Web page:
ACUTE FATIGUE PARADOXICALLY INCREASES VELOCITY AND POWER IN A SEX AND MYOSIN ISOFORM DEPENDENT MANNER
A.W. Ricci, G.E. Privett, K.W. Needham, D.M. Callahan
University of Oregon
Muscle fatigue is the acute reduction in contractile function following repeated or prolonged muscle activation, primarily driven by the accumulation of intracellular metabolites. However fatigue persists after recovery of metabolic homeostasis. Because muscle contractile function depends on the interrelated function of multiple intracellular proteins, fatigue-induced post-translational modification of these proteins might explain the temporal dissociation of fatigue from metabolic homeostasis. PURPOSE: Our study explored the potential for protein modification to acutely influence contractile function by measuring the effects of in vivo fatigue on single fiber contractile performance in vitro. METHODS: Seven elite athletes (3 male, 4 female) performed a single bout of unilateral fatiguing knee extensions to task failure. Immediately after, bilateral percutaneous needle muscle biopsy was performed on the vastus lateralis muscle to provide a fatigued and control sample. Tissue divided at time of biopsy for phosphoproteomic analysis (western blot) and single fiber contractile mechanics. Myosin heavy chain (MHC) isoform was determined for fiber following mechanical assessment (SDS-PAGE). RESULTS: We found that fatigue did not affect isometric tension (143.35±31.57 mN/mm2; 146.0±28.6 mN/mm2; p=0.55). However, maximum shortening velocity was increased with fatigue (0.95±0.49 ML/s; 1.28±0.65 ML/s; p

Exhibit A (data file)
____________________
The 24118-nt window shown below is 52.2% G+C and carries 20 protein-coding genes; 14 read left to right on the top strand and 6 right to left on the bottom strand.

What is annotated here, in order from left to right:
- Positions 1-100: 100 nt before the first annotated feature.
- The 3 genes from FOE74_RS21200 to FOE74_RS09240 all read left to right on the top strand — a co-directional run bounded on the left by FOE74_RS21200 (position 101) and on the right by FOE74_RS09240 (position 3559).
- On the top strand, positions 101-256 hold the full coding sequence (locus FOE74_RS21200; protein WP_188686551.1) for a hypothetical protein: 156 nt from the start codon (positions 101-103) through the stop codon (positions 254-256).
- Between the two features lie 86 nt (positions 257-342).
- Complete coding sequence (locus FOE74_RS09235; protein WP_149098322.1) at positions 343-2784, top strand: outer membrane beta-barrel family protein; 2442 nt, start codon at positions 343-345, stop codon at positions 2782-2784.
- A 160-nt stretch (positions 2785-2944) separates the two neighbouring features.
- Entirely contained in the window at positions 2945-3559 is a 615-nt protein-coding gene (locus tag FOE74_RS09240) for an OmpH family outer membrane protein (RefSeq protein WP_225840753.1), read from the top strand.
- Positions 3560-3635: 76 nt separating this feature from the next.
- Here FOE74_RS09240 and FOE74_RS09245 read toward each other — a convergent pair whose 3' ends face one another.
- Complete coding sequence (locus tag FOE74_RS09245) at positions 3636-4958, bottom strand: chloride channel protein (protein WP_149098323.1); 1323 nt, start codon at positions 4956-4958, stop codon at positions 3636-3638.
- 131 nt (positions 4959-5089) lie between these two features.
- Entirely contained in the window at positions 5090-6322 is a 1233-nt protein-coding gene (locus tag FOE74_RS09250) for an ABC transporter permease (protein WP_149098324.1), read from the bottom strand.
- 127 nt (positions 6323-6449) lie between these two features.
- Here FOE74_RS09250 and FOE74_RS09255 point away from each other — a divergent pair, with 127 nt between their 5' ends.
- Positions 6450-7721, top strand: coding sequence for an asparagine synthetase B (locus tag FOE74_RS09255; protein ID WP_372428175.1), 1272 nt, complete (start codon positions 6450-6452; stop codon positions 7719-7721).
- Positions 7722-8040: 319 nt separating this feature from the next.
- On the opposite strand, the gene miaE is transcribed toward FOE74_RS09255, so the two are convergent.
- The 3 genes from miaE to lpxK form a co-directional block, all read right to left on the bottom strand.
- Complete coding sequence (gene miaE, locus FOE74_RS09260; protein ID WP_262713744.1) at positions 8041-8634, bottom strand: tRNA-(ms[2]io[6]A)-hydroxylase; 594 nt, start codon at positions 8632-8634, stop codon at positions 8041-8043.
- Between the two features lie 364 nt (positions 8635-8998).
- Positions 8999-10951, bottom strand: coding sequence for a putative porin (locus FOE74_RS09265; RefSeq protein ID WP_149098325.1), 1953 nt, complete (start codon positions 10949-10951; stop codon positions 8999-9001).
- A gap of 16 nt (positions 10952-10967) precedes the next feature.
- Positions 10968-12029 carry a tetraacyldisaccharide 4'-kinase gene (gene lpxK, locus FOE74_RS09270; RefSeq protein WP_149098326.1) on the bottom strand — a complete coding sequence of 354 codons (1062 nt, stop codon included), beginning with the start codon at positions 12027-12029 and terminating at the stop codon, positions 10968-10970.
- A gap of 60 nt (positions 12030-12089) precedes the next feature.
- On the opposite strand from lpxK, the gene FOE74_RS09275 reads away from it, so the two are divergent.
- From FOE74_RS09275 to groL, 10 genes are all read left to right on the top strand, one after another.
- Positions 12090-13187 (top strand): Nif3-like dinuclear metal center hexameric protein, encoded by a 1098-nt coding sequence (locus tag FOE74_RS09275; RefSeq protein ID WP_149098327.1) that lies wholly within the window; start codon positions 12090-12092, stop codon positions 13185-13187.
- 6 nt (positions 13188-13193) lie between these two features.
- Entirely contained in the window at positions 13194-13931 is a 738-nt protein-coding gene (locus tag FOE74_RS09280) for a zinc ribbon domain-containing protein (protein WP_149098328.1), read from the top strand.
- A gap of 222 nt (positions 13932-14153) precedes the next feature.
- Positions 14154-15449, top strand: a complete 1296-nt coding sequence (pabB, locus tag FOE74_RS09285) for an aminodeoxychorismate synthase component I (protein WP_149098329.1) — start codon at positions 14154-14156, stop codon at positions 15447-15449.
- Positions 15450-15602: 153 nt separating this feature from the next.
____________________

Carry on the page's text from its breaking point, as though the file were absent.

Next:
Study supported by the Wu Tsai Human Performance Alliance.
Ricci, AW; Privett, GE; Needham, KW; and Callahan, DM
"ACUTE FATIGUE PARADOXICALLY INCREASES VELOCITY AND POWER IN A SEX AND MYOSIN ISOFORM DEPENDENT MANNER,"
International Journal of Exercise Science: Conference Proceedings: Vol. 8:
11, Article 55.
Available at: https://digitalcommons.wku.edu/ijesab/vol8/iss11/55